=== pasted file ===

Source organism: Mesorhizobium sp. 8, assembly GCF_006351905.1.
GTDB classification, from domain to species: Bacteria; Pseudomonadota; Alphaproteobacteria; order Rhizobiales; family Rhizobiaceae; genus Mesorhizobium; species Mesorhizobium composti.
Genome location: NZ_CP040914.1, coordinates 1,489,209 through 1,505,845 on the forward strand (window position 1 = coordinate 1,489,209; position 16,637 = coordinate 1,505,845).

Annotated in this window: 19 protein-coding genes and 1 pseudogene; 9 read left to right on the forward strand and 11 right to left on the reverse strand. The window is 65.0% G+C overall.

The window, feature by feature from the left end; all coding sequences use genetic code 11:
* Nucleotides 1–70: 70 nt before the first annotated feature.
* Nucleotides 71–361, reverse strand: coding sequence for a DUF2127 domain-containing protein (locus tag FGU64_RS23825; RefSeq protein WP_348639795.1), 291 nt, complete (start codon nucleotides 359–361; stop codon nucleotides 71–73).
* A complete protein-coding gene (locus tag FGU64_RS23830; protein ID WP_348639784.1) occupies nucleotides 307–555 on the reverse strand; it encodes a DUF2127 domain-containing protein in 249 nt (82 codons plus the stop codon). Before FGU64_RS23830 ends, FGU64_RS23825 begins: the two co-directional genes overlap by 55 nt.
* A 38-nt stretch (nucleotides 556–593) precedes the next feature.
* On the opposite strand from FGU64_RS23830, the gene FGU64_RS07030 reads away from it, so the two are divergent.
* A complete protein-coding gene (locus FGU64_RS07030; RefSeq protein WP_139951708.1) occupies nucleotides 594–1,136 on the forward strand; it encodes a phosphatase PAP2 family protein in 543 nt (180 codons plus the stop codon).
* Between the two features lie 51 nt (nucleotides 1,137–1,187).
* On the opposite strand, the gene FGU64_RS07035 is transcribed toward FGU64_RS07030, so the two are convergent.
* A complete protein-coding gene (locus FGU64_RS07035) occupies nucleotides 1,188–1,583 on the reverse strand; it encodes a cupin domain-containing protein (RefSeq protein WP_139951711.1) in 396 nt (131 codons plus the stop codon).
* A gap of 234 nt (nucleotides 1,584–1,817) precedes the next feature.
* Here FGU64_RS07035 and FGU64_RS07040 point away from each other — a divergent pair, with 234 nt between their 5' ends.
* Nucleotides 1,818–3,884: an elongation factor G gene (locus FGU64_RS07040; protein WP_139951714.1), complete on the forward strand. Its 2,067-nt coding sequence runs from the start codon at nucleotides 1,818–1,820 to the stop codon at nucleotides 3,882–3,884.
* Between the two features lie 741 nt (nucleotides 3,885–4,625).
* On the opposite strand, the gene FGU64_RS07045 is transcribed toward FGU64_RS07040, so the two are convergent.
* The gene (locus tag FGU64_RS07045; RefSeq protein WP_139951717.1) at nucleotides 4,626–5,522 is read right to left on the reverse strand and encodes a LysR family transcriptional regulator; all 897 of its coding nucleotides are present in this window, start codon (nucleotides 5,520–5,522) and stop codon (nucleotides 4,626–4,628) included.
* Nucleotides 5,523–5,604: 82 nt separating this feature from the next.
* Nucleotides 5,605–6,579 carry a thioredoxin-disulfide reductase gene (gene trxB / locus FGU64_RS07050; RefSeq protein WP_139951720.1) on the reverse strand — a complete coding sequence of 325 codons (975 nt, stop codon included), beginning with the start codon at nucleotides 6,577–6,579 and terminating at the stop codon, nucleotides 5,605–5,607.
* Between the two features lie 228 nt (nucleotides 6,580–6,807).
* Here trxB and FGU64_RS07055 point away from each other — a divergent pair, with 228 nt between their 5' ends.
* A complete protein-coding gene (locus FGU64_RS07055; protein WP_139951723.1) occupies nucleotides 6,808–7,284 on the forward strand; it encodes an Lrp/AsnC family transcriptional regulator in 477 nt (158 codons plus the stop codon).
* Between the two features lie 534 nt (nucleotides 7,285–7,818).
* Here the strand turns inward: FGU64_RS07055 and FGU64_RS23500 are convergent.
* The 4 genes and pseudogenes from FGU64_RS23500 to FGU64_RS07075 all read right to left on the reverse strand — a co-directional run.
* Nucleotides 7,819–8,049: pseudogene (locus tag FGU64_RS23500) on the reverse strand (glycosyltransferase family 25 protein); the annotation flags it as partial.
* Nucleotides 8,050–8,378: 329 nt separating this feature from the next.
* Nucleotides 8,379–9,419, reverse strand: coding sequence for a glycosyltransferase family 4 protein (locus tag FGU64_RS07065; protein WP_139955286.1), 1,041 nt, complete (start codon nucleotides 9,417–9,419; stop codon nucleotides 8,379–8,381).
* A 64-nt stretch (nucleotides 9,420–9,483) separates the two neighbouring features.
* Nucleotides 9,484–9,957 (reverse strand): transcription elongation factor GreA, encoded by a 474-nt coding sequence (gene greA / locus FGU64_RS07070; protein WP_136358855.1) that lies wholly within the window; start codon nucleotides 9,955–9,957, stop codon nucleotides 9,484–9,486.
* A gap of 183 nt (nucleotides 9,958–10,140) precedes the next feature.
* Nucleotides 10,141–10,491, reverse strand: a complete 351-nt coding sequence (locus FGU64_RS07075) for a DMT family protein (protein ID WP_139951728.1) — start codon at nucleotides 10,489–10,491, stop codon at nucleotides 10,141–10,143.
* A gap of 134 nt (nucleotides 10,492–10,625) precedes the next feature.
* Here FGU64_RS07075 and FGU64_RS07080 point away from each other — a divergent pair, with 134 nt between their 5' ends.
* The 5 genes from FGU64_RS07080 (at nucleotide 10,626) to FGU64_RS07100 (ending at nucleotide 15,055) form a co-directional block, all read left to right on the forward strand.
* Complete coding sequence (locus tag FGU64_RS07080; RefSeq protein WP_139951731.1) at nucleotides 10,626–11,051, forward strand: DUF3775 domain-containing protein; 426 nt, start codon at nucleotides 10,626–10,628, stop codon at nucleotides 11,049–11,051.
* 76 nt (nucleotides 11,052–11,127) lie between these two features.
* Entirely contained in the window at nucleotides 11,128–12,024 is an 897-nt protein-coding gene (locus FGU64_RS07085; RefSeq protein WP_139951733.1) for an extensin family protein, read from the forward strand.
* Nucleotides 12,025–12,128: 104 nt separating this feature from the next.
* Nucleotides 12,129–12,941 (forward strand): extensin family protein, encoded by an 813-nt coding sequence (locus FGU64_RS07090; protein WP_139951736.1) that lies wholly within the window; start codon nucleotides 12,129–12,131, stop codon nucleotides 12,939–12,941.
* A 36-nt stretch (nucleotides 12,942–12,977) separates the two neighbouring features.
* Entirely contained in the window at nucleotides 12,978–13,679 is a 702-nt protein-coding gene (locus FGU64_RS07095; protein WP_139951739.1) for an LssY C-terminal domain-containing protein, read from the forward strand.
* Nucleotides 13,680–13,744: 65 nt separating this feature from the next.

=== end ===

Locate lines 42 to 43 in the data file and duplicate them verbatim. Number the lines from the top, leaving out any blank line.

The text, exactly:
* Nucleotides 12,025–12,128: 104 nt separating this feature from the next.
* Nucleotides 12,129–12,941 (forward strand): extensin family protein, encoded by an 813-nt coding sequence (locus FGU64_RS07090; protein WP_139951736.1) that lies wholly within the window; start codon nucleotides 12,129–12,131, stop codon nucleotides 12,939–12,941.